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San Diego Pharmacy Owners Pay $750,000 to Resolve Drug Diversion Allegations

NOV 18 (SAN DIEGO) – Drug Enforcement Administration (DEA) San Diego Special Agent in Charge William R. Sherman and United States Attorney Laura E. Duffy announced that a group of San Diego pharmacies and their owners have paid $750,000 to the federal government to resolve allegations that they mishandled significant amounts of highly addictive and frequently abused prescription narcotics, as well as ephedrine or pseudoephedrine products. 

The settlement is with Park Medical Pharmacy, Inc., and owners Joseph Grasela and John Grasela.  The Graselas and Park Medical Pharmacy, Inc. do business as Medical Center Pharmacy.  They operate a dozen storefront pharmacies under various names such as Galloway Medical Center Pharmacy, Community Medical Center Pharmacy, and Medical Center Pharmacy. 

The settlement arises from a DEA investigation into suspected illegal activity at Medical Center Pharmacy.  Based on DEA’s inventory audits, inspections, and other investigative activities, the United States asserts that Medical Center Pharmacy committed multiple violations of the Controlled Substances Act (“CSA”).  

“It is DEA’s responsibility to guarantee that pharmacies are held accountable for their role in ensuring powerful and potentially dangerous drugs are not diverted for illegal use,” said DEA San Diego Special Agent in Charge William R. Sherman. “DEA will continue to monitor and investigate pharmacies to ensure that they are following all federal regulations so that these potent drugs don’t end up on the streets of our communities.”

The alleged violations include diversion of a significant amount of controlled substances, failure to control the pharmacies’ inventory of controlled substances, and failure to maintain required records of the pharmacies’ distribution of controlled substances.  The alleged violations also include failure to obtain the proper authorization required for the sale of ephedrine and pseudoephedrine products, which can be used to produce methamphetamine.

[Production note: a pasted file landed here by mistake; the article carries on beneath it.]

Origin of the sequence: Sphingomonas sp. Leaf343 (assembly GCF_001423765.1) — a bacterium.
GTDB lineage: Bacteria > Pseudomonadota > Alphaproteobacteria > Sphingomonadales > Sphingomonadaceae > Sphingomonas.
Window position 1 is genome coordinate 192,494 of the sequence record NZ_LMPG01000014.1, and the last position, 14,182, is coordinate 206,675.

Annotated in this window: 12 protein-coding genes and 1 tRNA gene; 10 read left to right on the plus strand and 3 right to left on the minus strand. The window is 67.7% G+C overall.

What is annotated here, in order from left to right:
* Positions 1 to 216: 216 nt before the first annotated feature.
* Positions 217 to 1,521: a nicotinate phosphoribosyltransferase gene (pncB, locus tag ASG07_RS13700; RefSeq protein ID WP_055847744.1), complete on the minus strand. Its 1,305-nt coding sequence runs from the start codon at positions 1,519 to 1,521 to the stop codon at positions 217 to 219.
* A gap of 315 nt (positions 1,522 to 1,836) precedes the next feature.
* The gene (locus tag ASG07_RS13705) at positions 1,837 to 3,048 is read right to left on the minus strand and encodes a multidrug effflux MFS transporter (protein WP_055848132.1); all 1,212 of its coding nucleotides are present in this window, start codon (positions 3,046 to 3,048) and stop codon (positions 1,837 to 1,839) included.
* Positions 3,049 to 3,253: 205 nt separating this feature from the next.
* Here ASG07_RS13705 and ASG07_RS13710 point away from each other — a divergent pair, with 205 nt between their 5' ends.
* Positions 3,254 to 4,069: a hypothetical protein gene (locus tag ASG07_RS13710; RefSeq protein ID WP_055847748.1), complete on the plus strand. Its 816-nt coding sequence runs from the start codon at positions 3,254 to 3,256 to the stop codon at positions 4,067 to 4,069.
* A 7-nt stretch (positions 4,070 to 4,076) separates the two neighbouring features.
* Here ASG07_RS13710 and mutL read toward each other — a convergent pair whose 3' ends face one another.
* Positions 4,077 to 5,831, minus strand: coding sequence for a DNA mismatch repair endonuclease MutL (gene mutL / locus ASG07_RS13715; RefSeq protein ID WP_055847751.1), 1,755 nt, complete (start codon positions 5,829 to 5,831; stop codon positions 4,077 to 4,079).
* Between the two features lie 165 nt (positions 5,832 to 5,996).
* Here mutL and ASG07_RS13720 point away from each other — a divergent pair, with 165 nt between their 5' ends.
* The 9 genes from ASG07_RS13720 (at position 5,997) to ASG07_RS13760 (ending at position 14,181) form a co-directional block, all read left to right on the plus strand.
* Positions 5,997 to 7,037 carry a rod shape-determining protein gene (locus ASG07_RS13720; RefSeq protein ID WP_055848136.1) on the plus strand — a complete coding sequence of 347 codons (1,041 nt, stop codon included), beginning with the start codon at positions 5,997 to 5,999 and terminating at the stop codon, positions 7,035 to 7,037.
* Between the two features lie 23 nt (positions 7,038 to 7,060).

DEA asserts that Medical Center Pharmacy was unable to account for roughly 21,000 pills at four locations over a two-year span.  In some instances, two pharmacy technicians allegedly diverted thousands of pills.  In others, Medical Center Pharmacy allegedly delivered drugs to a residence that pill seekers used in conjunction with their sham identities.  The unaccounted-for pills were the powerful and highly addictive drugs oxycodone and hydrocodone, commonly known by their brand names OxyContin, Roxicodone, and Percocet. 

The United States contends that Medical Center Pharmacy violated the Combat Methamphetamine Epidemic Act (“CMEA”) portion of the CSA.  The CMEA was enacted to curtail the illicit production and use of methamphetamine by requiring pharmacies to certify that they have met CMEA requirements such as properly training their employees in the proper sale of ephedrine, pseudoephedrine, and other listed chemical products. The CMEA also requires pharmacies to keep a logbook of certain listed chemical products sold, and the logbook must contain the identity of the purchaser and the product that was purchased.  This requirement, along with a cap on the amount of listed chemical products an individual may purchase, helps prevent “meth smurfing” – the purchasing of legal amounts of ephedrine products but in many separate purchases.  The United States asserts that Medical Center Pharmacy unlawfully sold listed chemical products without DEA authorization, did not properly maintain logbooks, and did not train employees.

In addition to paying $750,000 in settlement to the government, Medical Center Pharmacy has committed to implementing new inventory control procedures to assure full accountability of all controlled substances.


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